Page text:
- AWS Cost Explorer, to visualize, understand, and manage your AWS costs and usage over time.
- Amazon Redshift Advisor, to identify undesirable end user behaviors such as large uncompressed columns that aren’t sort key columns, and come up with recommendations to improve performance and reduce cost. Redshift Advisor recommendations are viewable on the AWS Management Console.
Reigning in Amazon Redshift costs
There are multiple pathways for keeping Redshift costs in check. In the next section, we go into greater detail on the tools, technologies, and techniques you can use to wring the maximum amount of value from your Redshift investment.
Understand your Amazon Redshift usage patterns
Know as best you can how you’re using your data warehouse. And forecast as best you can how you’ll be using it in the foreseeable future. This helps you focus on just what needs changing.
- Minimize compute by “right sizing” your data set to match requirements. Do you store raw data when per-second aggregates would be sufficient? Do you store per-second aggregates when all of your reporting and query responses only require hourly or daily results? The most important factor in cost reduction is minimizing compute time. The easiest way to do this is to right size your data. Aggregate rows to what is needed and filter columns that are rarely or never used.
- Use reserved instances if you have steady workloads. Reserve a set number of nodes for 1 or 3 years – 3 years gets you a bigger discount — and calculate whether a partial or full upfront payment is preferable.
- Turn off or pause unused clusters. For Redshift clusters used for development, testing, staging, or any other non-24×7 purpose, you can turn them off when you don’t need them. For clusters in production, use the pause and resume feature in the Redshift console to suspend billing when nodes are not in use over consecutive hours. You can do this manually, or on a set schedule. The underlying data structures remain intact.
When you pause a Redshift cluster, it may take several minutes for the cluster actually to cease working; likewise, it may take several minutes for the cluster to resume processing after it has been paused. But Amazon stops charging you from the moment the pause begins, and doesn’t resume charging until the cluster is fully back in action. Redshift also completes any outstanding queries before any pause takes effect.
Finally, you can also shut down a cluster. Before shutting it down you can opt to create a final snapshot. To resume running the cluster you can restore that snapshot and resume querying data from it; anecdotally, this can take up to 30 minutes or more. Tools such as AWS CloudFormation can help you automate the restore operation.
- Minimize data transfer charges. While not always practical, try to keep all your deployment and data in as few regions as possible. Where this isn’t possible – for example, to comply with data residency requirements – factor in data transfer costs when you budget. You can also consider aggregating the data – say from minutes to hours or days – before transferring it to reduce the overall volume-based transfer cost.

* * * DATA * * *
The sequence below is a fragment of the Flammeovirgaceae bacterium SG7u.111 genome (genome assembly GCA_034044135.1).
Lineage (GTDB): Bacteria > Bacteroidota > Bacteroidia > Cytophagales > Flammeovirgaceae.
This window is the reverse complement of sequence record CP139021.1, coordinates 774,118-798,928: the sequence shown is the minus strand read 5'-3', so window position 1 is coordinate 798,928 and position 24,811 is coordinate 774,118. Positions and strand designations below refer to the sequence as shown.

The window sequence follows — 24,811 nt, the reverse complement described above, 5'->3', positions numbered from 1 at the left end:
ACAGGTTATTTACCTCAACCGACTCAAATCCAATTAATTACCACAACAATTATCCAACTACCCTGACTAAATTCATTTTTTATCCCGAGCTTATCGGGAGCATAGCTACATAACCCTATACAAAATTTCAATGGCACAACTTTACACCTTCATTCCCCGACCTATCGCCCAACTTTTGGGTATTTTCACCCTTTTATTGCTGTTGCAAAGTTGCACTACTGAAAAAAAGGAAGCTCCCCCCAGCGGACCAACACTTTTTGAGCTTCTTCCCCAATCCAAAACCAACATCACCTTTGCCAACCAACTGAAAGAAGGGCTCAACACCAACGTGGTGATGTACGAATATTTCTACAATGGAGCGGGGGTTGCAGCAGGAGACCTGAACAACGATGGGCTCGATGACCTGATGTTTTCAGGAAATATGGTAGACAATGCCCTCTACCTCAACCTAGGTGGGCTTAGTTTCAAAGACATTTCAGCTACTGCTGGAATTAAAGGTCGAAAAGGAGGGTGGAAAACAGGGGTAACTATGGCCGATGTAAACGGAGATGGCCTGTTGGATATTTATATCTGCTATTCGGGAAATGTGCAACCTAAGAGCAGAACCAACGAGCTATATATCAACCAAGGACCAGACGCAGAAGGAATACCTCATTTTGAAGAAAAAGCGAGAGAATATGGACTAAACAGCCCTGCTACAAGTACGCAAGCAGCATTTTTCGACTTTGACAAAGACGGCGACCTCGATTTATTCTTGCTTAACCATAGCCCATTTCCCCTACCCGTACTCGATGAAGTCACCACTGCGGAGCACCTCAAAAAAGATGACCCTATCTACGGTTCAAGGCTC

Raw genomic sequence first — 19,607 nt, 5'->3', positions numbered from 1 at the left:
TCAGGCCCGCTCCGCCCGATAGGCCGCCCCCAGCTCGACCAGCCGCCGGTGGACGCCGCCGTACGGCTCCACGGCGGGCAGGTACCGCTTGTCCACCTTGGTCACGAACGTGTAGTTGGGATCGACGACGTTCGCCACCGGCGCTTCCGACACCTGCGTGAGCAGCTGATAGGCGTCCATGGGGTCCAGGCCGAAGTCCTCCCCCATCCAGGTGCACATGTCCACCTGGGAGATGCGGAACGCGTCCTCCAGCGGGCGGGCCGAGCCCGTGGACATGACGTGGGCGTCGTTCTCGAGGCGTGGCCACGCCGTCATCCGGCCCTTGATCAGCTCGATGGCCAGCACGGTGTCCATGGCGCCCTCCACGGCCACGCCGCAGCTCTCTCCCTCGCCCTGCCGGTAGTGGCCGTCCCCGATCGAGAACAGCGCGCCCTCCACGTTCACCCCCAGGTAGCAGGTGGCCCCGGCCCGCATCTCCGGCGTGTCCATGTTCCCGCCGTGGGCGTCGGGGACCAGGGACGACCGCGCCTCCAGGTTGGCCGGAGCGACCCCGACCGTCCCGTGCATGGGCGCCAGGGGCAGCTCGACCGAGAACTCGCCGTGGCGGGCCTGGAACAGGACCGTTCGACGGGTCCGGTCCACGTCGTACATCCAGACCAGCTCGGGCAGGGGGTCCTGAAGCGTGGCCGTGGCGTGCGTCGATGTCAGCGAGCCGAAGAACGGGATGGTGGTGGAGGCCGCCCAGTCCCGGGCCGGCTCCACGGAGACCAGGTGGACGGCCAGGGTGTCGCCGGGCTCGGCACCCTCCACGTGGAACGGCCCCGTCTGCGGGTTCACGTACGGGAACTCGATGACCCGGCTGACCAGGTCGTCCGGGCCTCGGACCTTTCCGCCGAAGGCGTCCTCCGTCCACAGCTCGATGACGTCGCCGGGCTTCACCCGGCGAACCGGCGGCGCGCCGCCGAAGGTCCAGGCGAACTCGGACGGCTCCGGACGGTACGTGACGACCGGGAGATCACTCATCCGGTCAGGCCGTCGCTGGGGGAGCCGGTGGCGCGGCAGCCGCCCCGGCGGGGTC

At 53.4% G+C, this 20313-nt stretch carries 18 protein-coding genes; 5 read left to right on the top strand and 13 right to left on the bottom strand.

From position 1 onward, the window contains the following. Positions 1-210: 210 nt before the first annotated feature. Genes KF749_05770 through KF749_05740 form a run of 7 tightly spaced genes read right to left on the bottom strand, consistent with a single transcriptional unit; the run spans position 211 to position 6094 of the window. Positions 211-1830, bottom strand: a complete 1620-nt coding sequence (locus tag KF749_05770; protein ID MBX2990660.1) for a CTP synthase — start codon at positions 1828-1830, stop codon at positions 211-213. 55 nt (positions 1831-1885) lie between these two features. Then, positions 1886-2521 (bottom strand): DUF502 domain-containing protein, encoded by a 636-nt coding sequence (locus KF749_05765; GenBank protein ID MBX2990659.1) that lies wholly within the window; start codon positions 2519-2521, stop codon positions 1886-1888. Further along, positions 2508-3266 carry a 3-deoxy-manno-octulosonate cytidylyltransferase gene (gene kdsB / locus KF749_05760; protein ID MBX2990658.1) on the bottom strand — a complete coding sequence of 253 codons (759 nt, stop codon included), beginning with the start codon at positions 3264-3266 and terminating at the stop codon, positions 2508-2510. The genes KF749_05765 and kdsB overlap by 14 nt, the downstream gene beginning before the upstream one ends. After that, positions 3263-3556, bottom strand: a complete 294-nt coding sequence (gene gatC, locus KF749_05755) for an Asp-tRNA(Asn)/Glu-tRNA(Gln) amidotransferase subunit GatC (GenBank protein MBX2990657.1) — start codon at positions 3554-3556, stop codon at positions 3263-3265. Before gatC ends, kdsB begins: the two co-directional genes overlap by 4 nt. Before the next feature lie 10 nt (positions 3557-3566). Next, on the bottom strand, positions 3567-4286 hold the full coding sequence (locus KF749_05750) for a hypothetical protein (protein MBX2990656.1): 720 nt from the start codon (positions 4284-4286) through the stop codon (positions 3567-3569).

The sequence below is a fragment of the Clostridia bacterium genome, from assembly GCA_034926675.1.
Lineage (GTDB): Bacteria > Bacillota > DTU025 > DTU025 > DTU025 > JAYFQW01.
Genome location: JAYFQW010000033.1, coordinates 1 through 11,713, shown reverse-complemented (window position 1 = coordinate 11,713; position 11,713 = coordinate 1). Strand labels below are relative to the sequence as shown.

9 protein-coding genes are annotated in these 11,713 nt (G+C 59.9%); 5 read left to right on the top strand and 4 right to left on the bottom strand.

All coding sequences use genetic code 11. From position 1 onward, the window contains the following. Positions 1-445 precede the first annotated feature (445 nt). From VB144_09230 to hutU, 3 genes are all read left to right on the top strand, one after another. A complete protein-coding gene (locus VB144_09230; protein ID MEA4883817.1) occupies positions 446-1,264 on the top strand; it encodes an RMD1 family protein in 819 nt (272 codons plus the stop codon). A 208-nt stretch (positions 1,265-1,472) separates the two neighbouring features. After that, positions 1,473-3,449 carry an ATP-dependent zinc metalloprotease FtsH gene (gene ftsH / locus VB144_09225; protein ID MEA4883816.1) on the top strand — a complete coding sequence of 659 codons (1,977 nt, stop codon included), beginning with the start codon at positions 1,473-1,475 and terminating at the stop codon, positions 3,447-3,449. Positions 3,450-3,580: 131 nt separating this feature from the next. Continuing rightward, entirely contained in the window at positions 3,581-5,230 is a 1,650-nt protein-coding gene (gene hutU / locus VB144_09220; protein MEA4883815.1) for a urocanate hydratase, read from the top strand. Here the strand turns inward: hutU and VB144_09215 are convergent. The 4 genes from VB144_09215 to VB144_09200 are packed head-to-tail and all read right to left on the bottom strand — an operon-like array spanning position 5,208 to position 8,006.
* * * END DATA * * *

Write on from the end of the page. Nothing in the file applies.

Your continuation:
- Use available tools. Amazon provides tools that give you visibility into your Redshift usage:
- Amazon Web Services Cost Explorer enables you to view and analyze your costs and usage for up to the prior 12 months, and also forecast how much you’re likely to spend for the next 12 months. Then it recommends what Reserved Instances to purchase. Viewing data is free of charge; there’s a fee for accessing your data via the Cost Explorer API.
- Redshift Advisor analyzes performance and usage metrics for your cluster. It recommends changes you can make to improve cluster performance and decrease operating costs.
- The Amazon Redshift Partners site lists more than 100 partner companies that provide complementary or supplementary products and services.
- Consider offloading ETL to the data lake. While you can transform data into smaller tables for analytics inside your data warehouse, a data lake can usually handle the job much more cost-effectively. If you find data lake processing a daunting subject, consider Upsolver, which is a tool that enables you to build continuous pipelines to your data warehouse using only SQL to define the transformations.
What to look for to right-size your Amazon Redshift clusters
In addition to right-sizing your data, you can also rely on certain usage statistics to determine whether to add or remove nodes from your Redshift cluster:
- Current and historic disk utilization. Keep disk utilization below 70-80% to leave room for query execution. If it’s much lower than this you might be able to downsize without impacting users.
- Workload management concurrency and queue wait-times. Determine whether queries are sitting around waiting for cluster resources to become available. Use your query response SLA to guide whether to resize.
- Percentage of disk-based queries. Examine the breakdown of memory usage per queue. Typically, keep the percentage of disk-based queries to less than 10% as data retrieval from disk creates a severe performance impact.